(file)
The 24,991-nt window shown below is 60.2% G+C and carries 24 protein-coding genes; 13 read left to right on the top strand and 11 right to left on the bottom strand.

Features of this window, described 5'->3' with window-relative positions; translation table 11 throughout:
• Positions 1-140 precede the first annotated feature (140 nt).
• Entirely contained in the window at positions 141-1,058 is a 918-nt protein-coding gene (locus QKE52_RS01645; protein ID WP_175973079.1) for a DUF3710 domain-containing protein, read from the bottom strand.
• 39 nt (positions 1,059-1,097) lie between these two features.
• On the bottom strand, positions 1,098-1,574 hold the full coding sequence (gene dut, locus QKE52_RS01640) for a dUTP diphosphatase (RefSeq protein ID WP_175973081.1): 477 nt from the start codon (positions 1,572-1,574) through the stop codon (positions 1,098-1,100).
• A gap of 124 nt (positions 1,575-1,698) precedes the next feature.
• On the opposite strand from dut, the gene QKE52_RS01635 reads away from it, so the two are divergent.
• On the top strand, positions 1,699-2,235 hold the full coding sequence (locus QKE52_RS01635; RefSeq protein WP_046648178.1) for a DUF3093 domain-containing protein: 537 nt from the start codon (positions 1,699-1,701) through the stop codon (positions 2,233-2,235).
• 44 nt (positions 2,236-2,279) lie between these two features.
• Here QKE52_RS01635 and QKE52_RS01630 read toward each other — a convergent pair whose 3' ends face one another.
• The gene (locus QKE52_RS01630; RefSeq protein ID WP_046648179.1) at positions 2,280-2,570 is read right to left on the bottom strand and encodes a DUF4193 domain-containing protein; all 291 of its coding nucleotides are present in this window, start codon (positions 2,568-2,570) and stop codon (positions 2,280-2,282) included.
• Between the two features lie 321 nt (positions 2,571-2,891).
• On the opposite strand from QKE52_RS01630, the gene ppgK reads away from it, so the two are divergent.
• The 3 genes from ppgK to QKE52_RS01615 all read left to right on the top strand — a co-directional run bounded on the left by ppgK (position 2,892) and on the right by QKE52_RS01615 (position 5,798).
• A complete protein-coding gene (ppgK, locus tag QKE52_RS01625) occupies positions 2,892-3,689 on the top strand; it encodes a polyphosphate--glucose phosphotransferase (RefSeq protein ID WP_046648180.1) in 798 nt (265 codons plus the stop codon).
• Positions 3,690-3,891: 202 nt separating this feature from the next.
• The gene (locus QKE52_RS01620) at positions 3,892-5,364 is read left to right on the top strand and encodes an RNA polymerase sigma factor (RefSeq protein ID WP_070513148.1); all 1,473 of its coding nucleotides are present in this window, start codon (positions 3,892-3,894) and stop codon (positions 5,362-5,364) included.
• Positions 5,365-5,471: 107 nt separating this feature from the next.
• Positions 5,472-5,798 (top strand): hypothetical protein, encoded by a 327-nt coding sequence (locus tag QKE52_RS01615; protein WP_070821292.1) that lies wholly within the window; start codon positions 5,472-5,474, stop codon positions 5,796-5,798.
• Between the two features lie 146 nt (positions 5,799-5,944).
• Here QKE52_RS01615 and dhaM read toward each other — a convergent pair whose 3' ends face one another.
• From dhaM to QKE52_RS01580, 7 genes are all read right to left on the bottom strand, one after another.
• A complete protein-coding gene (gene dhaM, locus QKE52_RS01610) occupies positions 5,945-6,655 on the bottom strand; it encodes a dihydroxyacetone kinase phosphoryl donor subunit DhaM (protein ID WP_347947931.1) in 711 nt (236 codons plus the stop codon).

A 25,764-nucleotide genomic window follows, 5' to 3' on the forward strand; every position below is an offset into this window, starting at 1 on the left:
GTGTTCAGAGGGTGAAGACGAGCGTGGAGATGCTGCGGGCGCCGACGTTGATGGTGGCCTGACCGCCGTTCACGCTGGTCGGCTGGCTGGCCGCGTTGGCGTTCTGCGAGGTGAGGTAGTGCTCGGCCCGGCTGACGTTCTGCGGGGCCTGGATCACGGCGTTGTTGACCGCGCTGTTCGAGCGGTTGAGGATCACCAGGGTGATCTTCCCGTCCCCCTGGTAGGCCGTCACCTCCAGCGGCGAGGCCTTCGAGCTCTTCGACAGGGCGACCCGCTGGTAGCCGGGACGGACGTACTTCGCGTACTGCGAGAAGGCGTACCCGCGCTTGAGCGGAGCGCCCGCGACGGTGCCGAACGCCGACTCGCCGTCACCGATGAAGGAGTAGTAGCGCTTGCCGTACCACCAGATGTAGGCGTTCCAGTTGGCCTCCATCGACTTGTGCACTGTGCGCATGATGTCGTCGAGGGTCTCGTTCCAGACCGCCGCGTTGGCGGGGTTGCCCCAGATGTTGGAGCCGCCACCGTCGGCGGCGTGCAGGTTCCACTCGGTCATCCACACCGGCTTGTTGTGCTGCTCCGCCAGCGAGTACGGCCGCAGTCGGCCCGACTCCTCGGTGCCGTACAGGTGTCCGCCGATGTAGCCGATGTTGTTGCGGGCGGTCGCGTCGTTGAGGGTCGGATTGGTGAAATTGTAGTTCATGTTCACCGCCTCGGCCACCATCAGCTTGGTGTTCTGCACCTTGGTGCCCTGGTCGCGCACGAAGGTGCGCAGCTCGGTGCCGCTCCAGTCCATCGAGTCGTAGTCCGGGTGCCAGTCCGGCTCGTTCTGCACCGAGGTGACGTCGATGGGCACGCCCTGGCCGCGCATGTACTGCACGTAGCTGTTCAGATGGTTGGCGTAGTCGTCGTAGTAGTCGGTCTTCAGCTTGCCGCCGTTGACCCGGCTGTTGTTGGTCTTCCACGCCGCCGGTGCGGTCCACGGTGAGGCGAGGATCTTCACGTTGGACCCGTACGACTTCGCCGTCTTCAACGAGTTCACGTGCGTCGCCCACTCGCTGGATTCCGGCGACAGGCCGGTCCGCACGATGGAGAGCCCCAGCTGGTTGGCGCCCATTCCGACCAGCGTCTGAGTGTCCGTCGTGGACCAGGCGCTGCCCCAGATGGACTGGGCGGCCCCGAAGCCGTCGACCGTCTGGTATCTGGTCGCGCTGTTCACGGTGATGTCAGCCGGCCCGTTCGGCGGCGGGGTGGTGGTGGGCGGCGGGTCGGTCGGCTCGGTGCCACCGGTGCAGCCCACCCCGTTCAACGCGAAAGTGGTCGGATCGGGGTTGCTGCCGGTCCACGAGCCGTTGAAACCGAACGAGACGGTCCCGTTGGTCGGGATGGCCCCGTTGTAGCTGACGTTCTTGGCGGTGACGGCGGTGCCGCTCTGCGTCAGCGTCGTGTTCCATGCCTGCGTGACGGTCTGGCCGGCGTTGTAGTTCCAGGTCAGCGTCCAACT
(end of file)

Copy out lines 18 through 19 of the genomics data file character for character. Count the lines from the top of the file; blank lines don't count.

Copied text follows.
• The gene (locus QKE52_RS01620) at positions 3,892-5,364 is read left to right on the top strand and encodes an RNA polymerase sigma factor (RefSeq protein ID WP_070513148.1); all 1,473 of its coding nucleotides are present in this window, start codon (positions 3,892-3,894) and stop codon (positions 5,362-5,364) included.
• Positions 5,365-5,471: 107 nt separating this feature from the next.